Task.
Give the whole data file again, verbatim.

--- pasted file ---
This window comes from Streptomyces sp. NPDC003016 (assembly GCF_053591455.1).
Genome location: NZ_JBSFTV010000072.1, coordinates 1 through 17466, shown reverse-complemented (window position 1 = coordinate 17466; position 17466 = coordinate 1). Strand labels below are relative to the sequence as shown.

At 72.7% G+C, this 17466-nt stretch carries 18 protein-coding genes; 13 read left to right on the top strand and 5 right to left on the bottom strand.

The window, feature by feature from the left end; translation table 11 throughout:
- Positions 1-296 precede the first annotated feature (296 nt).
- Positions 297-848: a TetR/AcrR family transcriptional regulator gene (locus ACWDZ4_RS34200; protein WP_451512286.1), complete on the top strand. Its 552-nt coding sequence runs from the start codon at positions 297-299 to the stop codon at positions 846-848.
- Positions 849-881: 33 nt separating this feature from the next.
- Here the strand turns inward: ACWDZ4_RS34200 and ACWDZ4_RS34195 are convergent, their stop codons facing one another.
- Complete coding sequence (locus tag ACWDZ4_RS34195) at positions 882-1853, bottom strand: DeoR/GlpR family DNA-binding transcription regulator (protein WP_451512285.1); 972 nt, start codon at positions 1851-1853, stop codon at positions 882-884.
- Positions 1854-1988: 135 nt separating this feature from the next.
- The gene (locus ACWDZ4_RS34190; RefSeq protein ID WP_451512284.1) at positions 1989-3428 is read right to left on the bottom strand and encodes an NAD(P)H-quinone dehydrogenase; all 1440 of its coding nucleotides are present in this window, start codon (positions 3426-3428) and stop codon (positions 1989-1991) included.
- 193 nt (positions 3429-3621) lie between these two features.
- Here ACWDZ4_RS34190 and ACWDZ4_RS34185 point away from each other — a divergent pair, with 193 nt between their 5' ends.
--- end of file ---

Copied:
This window comes from Streptomyces sp. NPDC003016 (assembly GCF_053591455.1).
Genome location: NZ_JBSFTV010000072.1, coordinates 1 through 17466, shown reverse-complemented (window position 1 = coordinate 17466; position 17466 = coordinate 1). Strand labels below are relative to the sequence as shown.

At 72.7% G+C, this 17466-nt stretch carries 18 protein-coding genes; 13 read left to right on the top strand and 5 right to left on the bottom strand.

The window, feature by feature from the left end; translation table 11 throughout:
- Positions 1-296 precede the first annotated feature (296 nt).
- Positions 297-848: a TetR/AcrR family transcriptional regulator gene (locus ACWDZ4_RS34200; protein WP_451512286.1), complete on the top strand. Its 552-nt coding sequence runs from the start codon at positions 297-299 to the stop codon at positions 846-848.
- Positions 849-881: 33 nt separating this feature from the next.
- Here the strand turns inward: ACWDZ4_RS34200 and ACWDZ4_RS34195 are convergent, their stop codons facing one another.
- Complete coding sequence (locus tag ACWDZ4_RS34195) at positions 882-1853, bottom strand: DeoR/GlpR family DNA-binding transcription regulator (protein WP_451512285.1); 972 nt, start codon at positions 1851-1853, stop codon at positions 882-884.
- Positions 1854-1988: 135 nt separating this feature from the next.
- The gene (locus ACWDZ4_RS34190; RefSeq protein ID WP_451512284.1) at positions 1989-3428 is read right to left on the bottom strand and encodes an NAD(P)H-quinone dehydrogenase; all 1440 of its coding nucleotides are present in this window, start codon (positions 3426-3428) and stop codon (positions 1989-1991) included.
- 193 nt (positions 3429-3621) lie between these two features.
- Here ACWDZ4_RS34190 and ACWDZ4_RS34185 point away from each other — a divergent pair, with 193 nt between their 5' ends.